The distinct grill of Block 12, showcasing the designs of the 60s
Corridor of Block 12, a footprint of future HDB corridors.
There was also an old shop at Block 12, named "Tian Kee & Co" as stated on its sign is now converted into a cafe after 54 years as a provision shop previously with the owner wanting to retire. At the eastern end of the block is a clinic. But sadly it was closed while I was there.
Tian Kee & Co Cafe
The old style clinic located at the other end of the block
I made my way towards the other blocks. The 4 story blocks have been emptied. Leaving only the cats wandering around. The high rise blocks however still have some residents. But many have been guttered and emptied. Their doors locked from the inside and windows shut, presumably to prevent anyone gaining access into these empty apartments.
A guttered home. Taken from a open window grille
All of the four story blocks have been completely emptied.
As viewed from the 4th level corridor. 
A reminiscence of a kampong styled porch. Unique to Dakota estate
Dakota Crescent's signature bird playground
I then head to one of the taller blocks, Block 10 to document whatever I observe. At the first floor, there is a Resident's Committee, known as "Jalan Enam RC". It was closed when I was there. But from what I have researched on the internet, it's quite packed with activities for the elderly residents there as a large population of the residents staying there are single, elderly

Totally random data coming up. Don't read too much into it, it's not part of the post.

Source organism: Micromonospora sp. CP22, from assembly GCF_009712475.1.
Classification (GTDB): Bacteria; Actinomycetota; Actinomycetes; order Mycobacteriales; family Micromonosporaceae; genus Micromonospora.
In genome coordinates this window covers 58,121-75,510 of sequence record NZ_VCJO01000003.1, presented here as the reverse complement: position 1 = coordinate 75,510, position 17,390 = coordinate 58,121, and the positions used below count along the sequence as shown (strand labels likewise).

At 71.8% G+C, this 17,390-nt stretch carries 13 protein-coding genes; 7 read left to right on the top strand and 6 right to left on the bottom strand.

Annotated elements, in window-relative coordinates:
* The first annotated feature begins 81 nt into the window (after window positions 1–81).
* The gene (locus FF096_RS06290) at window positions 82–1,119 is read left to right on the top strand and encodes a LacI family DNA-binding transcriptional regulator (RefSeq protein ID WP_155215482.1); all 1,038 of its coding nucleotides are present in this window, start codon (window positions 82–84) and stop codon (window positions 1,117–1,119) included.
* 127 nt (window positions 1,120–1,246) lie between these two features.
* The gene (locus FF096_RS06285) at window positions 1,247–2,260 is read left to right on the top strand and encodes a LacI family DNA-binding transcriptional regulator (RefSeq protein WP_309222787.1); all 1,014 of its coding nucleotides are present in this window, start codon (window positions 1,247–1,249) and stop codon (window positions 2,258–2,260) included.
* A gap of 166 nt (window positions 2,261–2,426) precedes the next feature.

A plaque at the RC's doorway.
I then made my way up a flight of stairs to an elevator. I presumed that it had not been upgraded since its inception. But it seem well maintained. The feeling of being inside it really brings the nostalgic feelings of those P. Ramlee days.
Elavator door of Block 10
Buttons showing the floors the elevator stops on. A blueprint for future HDB blocks
I made my way to the top floor. All but one of the apartments have been guttered and emptied.
Corridor of Block 10
Block 14 as view from the northern end of Block 10